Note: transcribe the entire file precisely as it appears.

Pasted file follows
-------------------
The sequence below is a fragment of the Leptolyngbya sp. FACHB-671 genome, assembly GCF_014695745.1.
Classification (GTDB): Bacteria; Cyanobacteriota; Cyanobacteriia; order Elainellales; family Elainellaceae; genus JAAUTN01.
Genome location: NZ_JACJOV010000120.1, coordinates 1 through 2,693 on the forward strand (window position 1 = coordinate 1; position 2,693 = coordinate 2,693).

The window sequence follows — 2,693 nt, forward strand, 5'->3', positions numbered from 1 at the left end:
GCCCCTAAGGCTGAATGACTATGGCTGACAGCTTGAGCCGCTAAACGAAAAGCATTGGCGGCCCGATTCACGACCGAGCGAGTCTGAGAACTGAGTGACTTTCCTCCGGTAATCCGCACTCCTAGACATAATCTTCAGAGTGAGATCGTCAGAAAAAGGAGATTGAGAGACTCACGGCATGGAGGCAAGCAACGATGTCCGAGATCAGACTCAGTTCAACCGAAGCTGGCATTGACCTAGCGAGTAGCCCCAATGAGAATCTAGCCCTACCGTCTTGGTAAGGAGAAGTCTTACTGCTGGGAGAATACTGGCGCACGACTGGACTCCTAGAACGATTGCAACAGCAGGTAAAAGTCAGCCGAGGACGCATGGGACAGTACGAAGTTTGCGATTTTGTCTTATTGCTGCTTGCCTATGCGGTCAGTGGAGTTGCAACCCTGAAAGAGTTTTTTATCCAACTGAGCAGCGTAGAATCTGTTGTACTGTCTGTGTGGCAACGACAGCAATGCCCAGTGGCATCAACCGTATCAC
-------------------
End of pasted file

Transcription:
The sequence below is a fragment of the Leptolyngbya sp. FACHB-671 genome, assembly GCF_014695745.1.
Classification (GTDB): Bacteria; Cyanobacteriota; Cyanobacteriia; order Elainellales; family Elainellaceae; genus JAAUTN01.
Genome location: NZ_JACJOV010000120.1, coordinates 1 through 2,693 on the forward strand (window position 1 = coordinate 1; position 2,693 = coordinate 2,693).

The window sequence follows — 2,693 nt, forward strand, 5'->3', positions numbered from 1 at the left end:
GCCCCTAAGGCTGAATGACTATGGCTGACAGCTTGAGCCGCTAAACGAAAAGCATTGGCGGCCCGATTCACGACCGAGCGAGTCTGAGAACTGAGTGACTTTCCTCCGGTAATCCGCACTCCTAGACATAATCTTCAGAGTGAGATCGTCAGAAAAAGGAGATTGAGAGACTCACGGCATGGAGGCAAGCAACGATGTCCGAGATCAGACTCAGTTCAACCGAAGCTGGCATTGACCTAGCGAGTAGCCCCAATGAGAATCTAGCCCTACCGTCTTGGTAAGGAGAAGTCTTACTGCTGGGAGAATACTGGCGCACGACTGGACTCCTAGAACGATTGCAACAGCAGGTAAAAGTCAGCCGAGGACGCATGGGACAGTACGAAGTTTGCGATTTTGTCTTATTGCTGCTTGCCTATGCGGTCAGTGGAGTTGCAACCCTGAAAGAGTTTTTTATCCAACTGAGCAGCGTAGAATCTGTTGTACTGTCTGTGTGGCAACGACAGCAATGCCCAGTGGCATCAACCGTATCAC